In today’s conversation, the discussion is on Terence’s new book All God’s Children: How Confronting Buried History Can Build Racial Solidarity. The interview is full of practical ways you can be faithful to Jesus in your cross-cultural relationships and ways modern cultural trends are trying to take us away from this path.
Noah interviews Michelle Sanchez on what color courageous discipleship looks like. Michelle does a great job of tactfully leading listeners (and readers of her books) into the truths of antiracism, but in a way that is approachable. Her focus is on the overall discipleship of every Christian and how important that being color courageous is a part of that.
Noah interviews Pastor David Swanson on his book Rediscipling the White Church: From Cheap Diversity to True Solidarity.
David W. Swanson is the pastor of New Community Covenant Church, a multicultural congregation in Chicago’s Bronzeville neighborhood. He helps lead New Community Outreach, a nonprofit that collaborates with the community to reduce sources of trauma, and speaks around the country on the topics of racial justice and reconciliation.
It prompted me to write this post about what Black Lives Matter (or “black lives matter”) means and doesn’t mean, looking at the values of Black Lives Matter & All Lives Matter and say-it-ain’t-so, actually finds some common ground between the two.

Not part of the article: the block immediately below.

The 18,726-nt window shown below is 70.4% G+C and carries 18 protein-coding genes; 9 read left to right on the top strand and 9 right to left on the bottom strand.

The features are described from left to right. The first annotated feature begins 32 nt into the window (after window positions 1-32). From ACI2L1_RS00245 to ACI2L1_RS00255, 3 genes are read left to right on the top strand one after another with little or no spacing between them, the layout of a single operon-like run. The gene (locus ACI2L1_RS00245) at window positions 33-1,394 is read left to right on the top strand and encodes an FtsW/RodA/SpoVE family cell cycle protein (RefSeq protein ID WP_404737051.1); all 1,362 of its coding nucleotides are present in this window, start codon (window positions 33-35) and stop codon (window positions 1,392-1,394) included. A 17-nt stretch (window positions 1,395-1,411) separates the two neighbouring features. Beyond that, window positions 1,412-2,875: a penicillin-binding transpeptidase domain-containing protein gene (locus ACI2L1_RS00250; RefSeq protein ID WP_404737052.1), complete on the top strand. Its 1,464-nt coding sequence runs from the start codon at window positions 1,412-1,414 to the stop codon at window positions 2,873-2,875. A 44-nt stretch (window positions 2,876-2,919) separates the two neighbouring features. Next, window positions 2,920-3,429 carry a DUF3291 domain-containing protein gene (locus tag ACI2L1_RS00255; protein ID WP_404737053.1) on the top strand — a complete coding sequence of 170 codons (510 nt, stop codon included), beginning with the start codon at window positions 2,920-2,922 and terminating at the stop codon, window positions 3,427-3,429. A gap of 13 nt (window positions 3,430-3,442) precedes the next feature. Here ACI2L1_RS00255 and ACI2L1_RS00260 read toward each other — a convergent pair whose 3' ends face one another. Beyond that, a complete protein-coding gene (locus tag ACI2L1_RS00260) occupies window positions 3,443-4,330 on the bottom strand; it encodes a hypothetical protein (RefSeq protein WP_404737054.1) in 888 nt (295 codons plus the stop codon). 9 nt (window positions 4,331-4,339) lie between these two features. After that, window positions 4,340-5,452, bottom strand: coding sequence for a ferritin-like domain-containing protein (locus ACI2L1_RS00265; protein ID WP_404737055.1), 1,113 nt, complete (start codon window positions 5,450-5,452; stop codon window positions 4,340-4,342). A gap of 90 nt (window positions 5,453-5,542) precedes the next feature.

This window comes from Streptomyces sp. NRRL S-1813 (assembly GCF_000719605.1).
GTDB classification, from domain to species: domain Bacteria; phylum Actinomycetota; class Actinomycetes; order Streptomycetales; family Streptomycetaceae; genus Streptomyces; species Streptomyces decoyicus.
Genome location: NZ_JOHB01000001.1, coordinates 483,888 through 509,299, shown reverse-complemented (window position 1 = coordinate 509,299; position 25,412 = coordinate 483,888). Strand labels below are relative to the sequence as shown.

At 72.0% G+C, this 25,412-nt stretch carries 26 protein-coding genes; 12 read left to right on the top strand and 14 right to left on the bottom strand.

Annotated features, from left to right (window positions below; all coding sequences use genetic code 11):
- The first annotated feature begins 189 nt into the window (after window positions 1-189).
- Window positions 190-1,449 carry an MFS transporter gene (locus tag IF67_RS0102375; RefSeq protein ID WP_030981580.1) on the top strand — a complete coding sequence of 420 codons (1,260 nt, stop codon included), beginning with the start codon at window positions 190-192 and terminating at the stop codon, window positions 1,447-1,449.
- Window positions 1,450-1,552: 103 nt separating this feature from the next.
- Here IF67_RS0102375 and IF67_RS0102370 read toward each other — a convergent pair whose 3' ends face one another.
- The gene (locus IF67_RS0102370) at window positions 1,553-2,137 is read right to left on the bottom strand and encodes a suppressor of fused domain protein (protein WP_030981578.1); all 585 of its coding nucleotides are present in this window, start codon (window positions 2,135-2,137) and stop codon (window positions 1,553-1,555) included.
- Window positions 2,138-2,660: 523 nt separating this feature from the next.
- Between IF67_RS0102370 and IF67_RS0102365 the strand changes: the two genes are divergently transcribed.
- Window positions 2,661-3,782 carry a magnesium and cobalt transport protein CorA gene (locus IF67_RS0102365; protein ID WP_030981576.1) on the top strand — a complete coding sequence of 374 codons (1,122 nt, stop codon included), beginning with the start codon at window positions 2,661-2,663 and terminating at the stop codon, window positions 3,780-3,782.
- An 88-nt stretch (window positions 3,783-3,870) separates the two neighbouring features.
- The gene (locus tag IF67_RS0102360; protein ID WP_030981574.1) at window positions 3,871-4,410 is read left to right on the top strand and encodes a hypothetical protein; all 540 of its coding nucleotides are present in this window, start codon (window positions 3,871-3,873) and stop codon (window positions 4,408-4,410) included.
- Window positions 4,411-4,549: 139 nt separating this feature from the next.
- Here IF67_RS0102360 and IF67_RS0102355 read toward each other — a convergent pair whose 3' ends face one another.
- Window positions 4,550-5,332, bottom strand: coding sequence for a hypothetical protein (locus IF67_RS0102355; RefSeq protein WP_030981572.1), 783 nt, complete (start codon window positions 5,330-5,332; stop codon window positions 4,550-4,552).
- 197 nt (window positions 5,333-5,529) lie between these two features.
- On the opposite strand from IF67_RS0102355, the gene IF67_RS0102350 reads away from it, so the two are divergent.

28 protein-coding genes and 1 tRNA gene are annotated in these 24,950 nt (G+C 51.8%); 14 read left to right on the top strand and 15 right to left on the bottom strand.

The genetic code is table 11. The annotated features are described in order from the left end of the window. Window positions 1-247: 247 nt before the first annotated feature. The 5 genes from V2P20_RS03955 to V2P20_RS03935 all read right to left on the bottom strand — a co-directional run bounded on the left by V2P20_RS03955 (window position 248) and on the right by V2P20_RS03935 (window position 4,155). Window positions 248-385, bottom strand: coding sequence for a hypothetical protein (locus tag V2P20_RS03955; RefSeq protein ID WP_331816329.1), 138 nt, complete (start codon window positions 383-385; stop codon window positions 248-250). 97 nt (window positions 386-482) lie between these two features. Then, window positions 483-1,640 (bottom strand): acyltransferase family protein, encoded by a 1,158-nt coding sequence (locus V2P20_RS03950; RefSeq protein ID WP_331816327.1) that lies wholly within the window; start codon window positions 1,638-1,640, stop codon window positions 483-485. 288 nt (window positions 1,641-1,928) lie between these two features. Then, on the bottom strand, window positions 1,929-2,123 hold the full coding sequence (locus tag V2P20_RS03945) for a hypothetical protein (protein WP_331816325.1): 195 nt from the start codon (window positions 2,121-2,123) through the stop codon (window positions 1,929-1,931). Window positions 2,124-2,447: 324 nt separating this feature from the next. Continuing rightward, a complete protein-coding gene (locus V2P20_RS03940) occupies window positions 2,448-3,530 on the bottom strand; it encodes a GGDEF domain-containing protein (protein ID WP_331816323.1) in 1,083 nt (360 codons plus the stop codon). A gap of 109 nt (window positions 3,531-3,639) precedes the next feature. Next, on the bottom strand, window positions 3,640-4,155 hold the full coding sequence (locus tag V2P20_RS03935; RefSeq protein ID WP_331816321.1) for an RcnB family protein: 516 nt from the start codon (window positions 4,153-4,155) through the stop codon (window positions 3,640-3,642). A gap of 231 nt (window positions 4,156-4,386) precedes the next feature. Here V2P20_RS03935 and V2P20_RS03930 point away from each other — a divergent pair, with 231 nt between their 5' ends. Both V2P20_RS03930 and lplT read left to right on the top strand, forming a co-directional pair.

A personal friend recently asked an honest question on social media in response to the shooting of Ahmaud Arbery: I hate these meaningless killings…(but) why does it seem like when black men kill white men it’s not as big of a deal?
I’m thankful for my friend who asked this question. It’s so important to be humble and seek constructive conversation, with a heart to learn, when approaching such polarizing subjects as racism, which I appreciate about my friend. I felt like it was a good question whose answer would help bring clarity to people out there who might not understand why stories like Ahmaud’s go viral. So I hope this blog article is helpful in giving some context. I hope it’s done in a non-judgmental way and in a way that people of all skin colors and cultures will find approachable and helpful. I hope it can bring some transformation to individuals and to our country.
Noah interviews Tyler St. Clair on his church planting journey in the inner city of Detroit, MI. Tyler is the lead pastor of Cornerstone Church Detroit in Detroit, Michigan. He also serves as the network lead for Church in Hard Places in Acts 29’s S. Midwest Network. Tyler talks about dealing with the grind of pastoring and church planting, and the insecurity that most pastors deal with in wanting larger ministries or more recognition. This insecurity is similar to what every person faces in that we all look for something to give us our value, approval, and acceptance…all the things Jesus offers to us in the gospel when we know we our identity as the Father’s beloved sons and daughters.